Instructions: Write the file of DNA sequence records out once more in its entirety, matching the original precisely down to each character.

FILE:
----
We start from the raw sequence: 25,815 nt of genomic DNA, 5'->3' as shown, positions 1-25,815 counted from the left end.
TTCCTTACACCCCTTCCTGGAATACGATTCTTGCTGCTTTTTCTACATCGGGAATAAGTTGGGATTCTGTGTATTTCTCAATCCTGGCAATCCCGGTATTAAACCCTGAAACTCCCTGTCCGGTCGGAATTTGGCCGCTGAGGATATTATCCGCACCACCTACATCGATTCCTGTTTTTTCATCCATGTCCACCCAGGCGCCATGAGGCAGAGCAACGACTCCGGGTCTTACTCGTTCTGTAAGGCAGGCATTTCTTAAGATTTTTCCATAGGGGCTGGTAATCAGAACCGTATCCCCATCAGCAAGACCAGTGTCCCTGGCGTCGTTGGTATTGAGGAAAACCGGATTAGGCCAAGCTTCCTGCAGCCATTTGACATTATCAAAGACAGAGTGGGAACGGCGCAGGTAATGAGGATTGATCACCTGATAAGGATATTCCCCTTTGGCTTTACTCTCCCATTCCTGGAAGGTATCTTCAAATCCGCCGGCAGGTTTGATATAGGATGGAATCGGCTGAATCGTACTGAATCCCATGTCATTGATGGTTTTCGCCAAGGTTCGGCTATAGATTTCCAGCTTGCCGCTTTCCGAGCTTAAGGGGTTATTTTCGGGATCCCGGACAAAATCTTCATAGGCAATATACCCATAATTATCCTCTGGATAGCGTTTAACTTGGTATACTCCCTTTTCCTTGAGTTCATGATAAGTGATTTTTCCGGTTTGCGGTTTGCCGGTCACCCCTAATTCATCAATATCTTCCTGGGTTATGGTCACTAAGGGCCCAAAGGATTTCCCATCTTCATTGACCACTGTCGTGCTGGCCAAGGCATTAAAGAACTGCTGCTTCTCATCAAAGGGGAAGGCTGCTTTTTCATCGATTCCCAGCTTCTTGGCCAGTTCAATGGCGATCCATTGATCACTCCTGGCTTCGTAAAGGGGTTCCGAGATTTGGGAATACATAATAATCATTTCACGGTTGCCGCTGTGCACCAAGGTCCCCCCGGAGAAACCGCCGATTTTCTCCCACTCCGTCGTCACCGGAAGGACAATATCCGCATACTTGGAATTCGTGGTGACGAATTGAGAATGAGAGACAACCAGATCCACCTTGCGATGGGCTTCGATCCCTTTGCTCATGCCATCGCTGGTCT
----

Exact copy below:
We start from the raw sequence: 25,815 nt of genomic DNA, 5'->3' as shown, positions 1-25,815 counted from the left end.
TTCCTTACACCCCTTCCTGGAATACGATTCTTGCTGCTTTTTCTACATCGGGAATAAGTTGGGATTCTGTGTATTTCTCAATCCTGGCAATCCCGGTATTAAACCCTGAAACTCCCTGTCCGGTCGGAATTTGGCCGCTGAGGATATTATCCGCACCACCTACATCGATTCCTGTTTTTTCATCCATGTCCACCCAGGCGCCATGAGGCAGAGCAACGACTCCGGGTCTTACTCGTTCTGTAAGGCAGGCATTTCTTAAGATTTTTCCATAGGGGCTGGTAATCAGAACCGTATCCCCATCAGCAAGACCAGTGTCCCTGGCGTCGTTGGTATTGAGGAAAACCGGATTAGGCCAAGCTTCCTGCAGCCATTTGACATTATCAAAGACAGAGTGGGAACGGCGCAGGTAATGAGGATTGATCACCTGATAAGGATATTCCCCTTTGGCTTTACTCTCCCATTCCTGGAAGGTATCTTCAAATCCGCCGGCAGGTTTGATATAGGATGGAATCGGCTGAATCGTACTGAATCCCATGTCATTGATGGTTTTCGCCAAGGTTCGGCTATAGATTTCCAGCTTGCCGCTTTCCGAGCTTAAGGGGTTATTTTCGGGATCCCGGACAAAATCTTCATAGGCAATATACCCATAATTATCCTCTGGATAGCGTTTAACTTGGTATACTCCCTTTTCCTTGAGTTCATGATAAGTGATTTTTCCGGTTTGCGGTTTGCCGGTCACCCCTAATTCATCAATATCTTCCTGGGTTATGGTCACTAAGGGCCCAAAGGATTTCCCATCTTCATTGACCACTGTCGTGCTGGCCAAGGCATTAAAGAACTGCTGCTTCTCATCAAAGGGGAAGGCTGCTTTTTCATCGATTCCCAGCTTCTTGGCCAGTTCAATGGCGATCCATTGATCACTCCTGGCTTCGTAAAGGGGTTCCGAGATTTGGGAATACATAATAATCATTTCACGGTTGCCGCTGTGCACCAAGGTCCCCCCGGAGAAACCGCCGATTTTCTCCCACTCCGTCGTCACCGGAAGGACAATATCCGCATACTTGGAATTCGTGGTGACGAATTGAGAATGAGAGACAACCAGATCCACCTTGCGATGGGCTTCGATCCCTTTGCTCATGCCATCGCTGGTCT